Sex operators

A small island in the South Pacific decides to stop leasing its area code to porn phone lines.

Published October 11, 2000 7:41PM (EDT)

No man is an island, but let's say you are, in particular the tiny island nation of Tuvalu, tucked away in the South Pacific. Your boundaries support about 10,000 people. In the past eight years, you've found a novel way to bring cash into the country: leasing your 688 area code to sex-line operators. You've raked in millions of Australian dollars from lonely guys across the world, who whack off to the dramatically lewd voice of a student or a working mother. But while you're taking porn money, your citizenry has developed an itch that can't be scratched. They're deeply religious, and the onslaught of porn is driving them crazy with guilt.

This predicament recently forced the government of Tuvalu to decide between two options -- continue to take the sex industry's cash, or bow down to their God and cut off the pipeline? The country's leaders took the spiritual road, and shut down all the porn phone lines.

"We don't need any more sex calls," said Prime Minister Ionatana Ionatana. "That venture continued to damage our reputation on the religious front."

But there was another factor in the decision -- the porn simply wasn't making as much money as it had been. Last year, Tuvalu took in about $3 million (about $1.6 million U.S.) from leasing out its area codes, but the revenue has dropped drastically in recent months.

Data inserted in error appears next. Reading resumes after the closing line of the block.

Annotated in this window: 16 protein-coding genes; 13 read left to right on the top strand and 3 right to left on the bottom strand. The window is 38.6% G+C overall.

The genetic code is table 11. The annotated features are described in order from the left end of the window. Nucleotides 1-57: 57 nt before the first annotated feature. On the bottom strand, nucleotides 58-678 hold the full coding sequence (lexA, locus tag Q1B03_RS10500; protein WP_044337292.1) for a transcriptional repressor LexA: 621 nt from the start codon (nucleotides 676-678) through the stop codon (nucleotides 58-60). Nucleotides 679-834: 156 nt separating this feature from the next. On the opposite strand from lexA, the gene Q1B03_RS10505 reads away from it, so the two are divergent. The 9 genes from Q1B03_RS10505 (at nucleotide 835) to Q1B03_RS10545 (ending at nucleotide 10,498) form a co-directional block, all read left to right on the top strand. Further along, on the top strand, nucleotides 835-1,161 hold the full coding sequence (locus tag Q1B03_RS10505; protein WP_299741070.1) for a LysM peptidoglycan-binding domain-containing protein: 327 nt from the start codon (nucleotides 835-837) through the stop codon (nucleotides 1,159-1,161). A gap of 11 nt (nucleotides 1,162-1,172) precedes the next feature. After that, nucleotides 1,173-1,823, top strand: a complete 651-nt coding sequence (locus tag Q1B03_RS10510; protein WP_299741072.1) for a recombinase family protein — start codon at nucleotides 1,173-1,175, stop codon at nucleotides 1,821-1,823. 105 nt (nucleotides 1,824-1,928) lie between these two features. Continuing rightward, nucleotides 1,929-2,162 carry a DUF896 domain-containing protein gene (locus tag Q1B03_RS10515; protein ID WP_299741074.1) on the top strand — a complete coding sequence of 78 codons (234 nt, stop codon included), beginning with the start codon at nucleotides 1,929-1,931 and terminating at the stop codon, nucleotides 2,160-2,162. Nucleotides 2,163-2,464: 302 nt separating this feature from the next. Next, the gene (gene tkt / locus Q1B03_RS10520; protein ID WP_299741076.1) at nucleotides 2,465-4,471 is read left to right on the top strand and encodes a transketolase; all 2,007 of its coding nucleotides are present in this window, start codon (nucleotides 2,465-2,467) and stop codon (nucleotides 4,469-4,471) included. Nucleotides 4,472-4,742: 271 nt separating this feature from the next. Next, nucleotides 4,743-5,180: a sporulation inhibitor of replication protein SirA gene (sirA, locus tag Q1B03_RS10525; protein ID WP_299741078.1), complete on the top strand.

"This year we are only getting some hundreds of thousands," said Ionatana. "That's peanuts. These people are selling the service to millions of people around the world and we know for sure they are getting millions of dollars, and yet they refuse to show their accounts to us."

Turning down the easy money was actually easier for Tuvalu than it might seem. After eight years of the crazy porn cash, the island is enjoying a more relaxed pace and a calmer religious climate. Oh, and there's also the millions of honest dollars Tuvalu made earlier this year, when the nation sold partial ownership and the administration of its .tv domain name to the highest bidder.

By Jack Boulware

Jack Boulware is a writer in San Francisco and author of "San Francisco Bizarro" and "Sex American Style."

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